There’s a saying that you can’t teach old dogs new tricks. Yes, agreeable, but my father refuses to be old, so it’s an invalid argument when he tells me to shut my trap whenever nag at his ever irritating ways. More than once, I told him that even with our dilemma with Tita, the shift in our family setting, the money problems, etc. he should have taken the chance he had with me and my brothers to get to know us better, even with the short time. Surely, if the big C problem never happened, then everything would never have happened. Fine, that would have been preferable of course, but I think I would never be able to spend more than a month with him, actually living with him and getting to know his good and bad side, getting to know him better if all these never happened. I would never have bother to learn how to cook rice and some dishes properly if he never forced me, or the things I should have been concerned in the house if he never came here to our aid. It’s sad that he spend most of those three months sulking at the pile of problems left for him alone to solve (I object because we were always there to help him, he just never trusted us enough to believe that we are capable of properly helping) and how our attitudes does not suit his taste, questioning our ripe characteristics. Like the kids he left for the states years ago, he expected us to follow all his decisions blindly just because he is the adult, the father.

However, it’s not like that. It’s not easy letting a person waltz into your life with the label of a father after being without each other for so long and instantly glorify the situation without thorns that have grown pricking us in the process.

We have grown so much, isn’t he proud we can defend our opinions so well? Isn’t he proud that even in our own flawed way, we’ve somehow survived society unscathed and still smiling? We can joke about the sad times in the past because we’ve accepted it and we have moved on. Sadly my father occasionally mulls on the times he was never there for us, the graduations and birthdays he missed, and seemed to have never defeated the guilt no matter how many times we assure him that we were never angry at his departure and that we are fine, we’re happy, we’re coping.

Although I guess that can be sad as well. Your family coping well even without you. Well, if we don’t have a choice, we can’t really do anything about it, can we? So just…move on with life and enjoy the present and the future! I wish at least 30 percent of my positiveness rubs on him. He seriously needs to change perspective.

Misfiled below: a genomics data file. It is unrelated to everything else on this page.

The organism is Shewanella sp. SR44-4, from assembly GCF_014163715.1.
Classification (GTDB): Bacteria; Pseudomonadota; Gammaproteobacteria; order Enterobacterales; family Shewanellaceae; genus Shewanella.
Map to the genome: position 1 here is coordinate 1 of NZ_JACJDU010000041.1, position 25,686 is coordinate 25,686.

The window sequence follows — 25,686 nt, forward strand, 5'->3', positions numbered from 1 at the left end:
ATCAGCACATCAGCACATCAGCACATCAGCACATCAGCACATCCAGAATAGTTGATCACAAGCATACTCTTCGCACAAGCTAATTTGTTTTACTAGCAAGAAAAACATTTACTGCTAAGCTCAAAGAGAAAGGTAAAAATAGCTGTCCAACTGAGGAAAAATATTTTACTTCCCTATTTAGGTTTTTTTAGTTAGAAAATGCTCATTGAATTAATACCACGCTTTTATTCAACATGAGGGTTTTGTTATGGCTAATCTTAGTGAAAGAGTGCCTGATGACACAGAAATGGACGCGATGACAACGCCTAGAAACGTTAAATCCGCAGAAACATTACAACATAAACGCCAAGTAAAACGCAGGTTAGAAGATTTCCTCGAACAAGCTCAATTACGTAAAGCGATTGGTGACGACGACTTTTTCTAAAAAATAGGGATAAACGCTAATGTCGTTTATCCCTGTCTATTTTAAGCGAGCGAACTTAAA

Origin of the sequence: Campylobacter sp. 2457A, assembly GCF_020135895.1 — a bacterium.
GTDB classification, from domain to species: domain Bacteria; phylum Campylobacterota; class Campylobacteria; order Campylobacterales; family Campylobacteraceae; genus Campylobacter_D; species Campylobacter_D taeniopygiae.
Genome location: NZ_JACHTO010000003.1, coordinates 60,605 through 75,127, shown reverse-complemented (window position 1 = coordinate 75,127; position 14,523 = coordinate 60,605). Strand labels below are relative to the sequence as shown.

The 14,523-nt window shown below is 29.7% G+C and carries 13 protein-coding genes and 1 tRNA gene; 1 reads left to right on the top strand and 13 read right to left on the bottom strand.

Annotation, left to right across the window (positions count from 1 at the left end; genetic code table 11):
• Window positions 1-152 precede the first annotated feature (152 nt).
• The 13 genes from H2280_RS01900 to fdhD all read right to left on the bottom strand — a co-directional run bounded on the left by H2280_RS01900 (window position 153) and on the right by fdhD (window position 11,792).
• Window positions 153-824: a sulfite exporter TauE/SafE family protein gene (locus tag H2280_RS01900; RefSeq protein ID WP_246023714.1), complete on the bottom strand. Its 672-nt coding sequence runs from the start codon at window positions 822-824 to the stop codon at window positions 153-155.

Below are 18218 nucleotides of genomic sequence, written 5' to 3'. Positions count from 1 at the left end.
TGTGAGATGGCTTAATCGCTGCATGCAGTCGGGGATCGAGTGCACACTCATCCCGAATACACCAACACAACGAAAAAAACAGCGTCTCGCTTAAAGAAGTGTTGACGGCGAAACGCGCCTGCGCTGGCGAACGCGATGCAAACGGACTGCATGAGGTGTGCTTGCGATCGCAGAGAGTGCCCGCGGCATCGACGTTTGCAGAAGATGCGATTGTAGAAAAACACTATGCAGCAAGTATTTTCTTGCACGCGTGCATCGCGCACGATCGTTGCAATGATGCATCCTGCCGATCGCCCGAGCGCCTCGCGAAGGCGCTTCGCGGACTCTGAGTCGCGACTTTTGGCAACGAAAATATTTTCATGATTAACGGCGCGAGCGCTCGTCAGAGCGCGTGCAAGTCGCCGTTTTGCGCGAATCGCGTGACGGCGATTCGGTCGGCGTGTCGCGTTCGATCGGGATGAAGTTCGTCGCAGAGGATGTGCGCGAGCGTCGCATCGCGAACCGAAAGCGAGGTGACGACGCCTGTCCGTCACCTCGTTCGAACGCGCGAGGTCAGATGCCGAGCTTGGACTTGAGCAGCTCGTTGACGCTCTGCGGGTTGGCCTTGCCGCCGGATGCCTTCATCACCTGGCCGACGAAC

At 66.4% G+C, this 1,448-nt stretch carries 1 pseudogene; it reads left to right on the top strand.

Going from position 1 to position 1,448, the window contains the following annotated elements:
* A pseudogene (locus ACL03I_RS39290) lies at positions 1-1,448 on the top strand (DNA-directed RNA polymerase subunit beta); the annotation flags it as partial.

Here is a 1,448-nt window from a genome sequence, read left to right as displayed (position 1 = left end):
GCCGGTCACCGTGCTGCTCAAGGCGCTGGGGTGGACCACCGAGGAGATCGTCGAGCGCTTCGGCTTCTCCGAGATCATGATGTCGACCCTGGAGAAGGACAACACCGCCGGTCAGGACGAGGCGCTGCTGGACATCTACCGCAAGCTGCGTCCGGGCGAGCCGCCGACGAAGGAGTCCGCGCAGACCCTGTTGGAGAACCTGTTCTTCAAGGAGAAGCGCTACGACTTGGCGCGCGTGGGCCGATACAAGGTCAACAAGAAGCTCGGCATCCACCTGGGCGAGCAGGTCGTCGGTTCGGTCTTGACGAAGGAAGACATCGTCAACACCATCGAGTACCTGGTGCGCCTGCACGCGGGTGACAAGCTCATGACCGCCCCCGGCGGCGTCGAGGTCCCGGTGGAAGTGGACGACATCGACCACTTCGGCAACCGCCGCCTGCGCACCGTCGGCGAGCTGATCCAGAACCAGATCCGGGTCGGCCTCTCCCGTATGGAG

Well, after three months, I’m happy to note that I have became closer to my father. I have a better image of him, and I’d love to visit him abroad in the future. I will miss him, but I think there’s still a lot of things we have to work on. Things we have to work on without each other. I love my father, but he gets on my nerves so much, I’d have to prevent potential family drama initiated by my imploding grief.


Dear Daddy,

It’s been nice, well, more than nice living together these past three months. We’ve had rough days and relatively relaxed ones. All those memories I will remember more vividly as they were made in my later years compared to my apparent happy childhood which is a haze to me now.

Always take care, and I love you.

Till next time. 🙂



To nobody’s “business”

Whatever the reason is, it is never a good thing for anyone to say “hurry up!” to you when you’ve just clearly announced your business in the toilet. 

Especially when said business requires concentration… massive concentration. It’s just plain rude.

So to no one in particular–father,eherm–please do not annoyingly holler at us to speed up our business whilst in the john’s because it’s not your digestive system which will suffer later. Moreover, it is evil to deny release.  


If the world ends while I’m taking a dump, I’ll hunt all the toilets in the world and scare the crap out of everybody’s asses who chooses the same cubicle as I would.


Such is Life

It has been five months since the whole dilemma began.

Mid-September I received a message from my younger brother, seemingly distressed (and as usual, helpless) that his mom, my Tita Marie (stepmom), felt sick. I immediately visited her, interrogating on her possible past health issues and her then current complaints.

What a supposed visit turned into weeks of unplanned stay-overs because from then on I was suddenly the matron of the house in charge of bills, budget, and food; the personal assistant responsible for setting appointments with doctors and getting Tita to laboratories for endless “necessary” exams; the mediator between family members who were suddenly concerned, visitors who were suddenly friends, and suddenly the highest in-charge of the family business.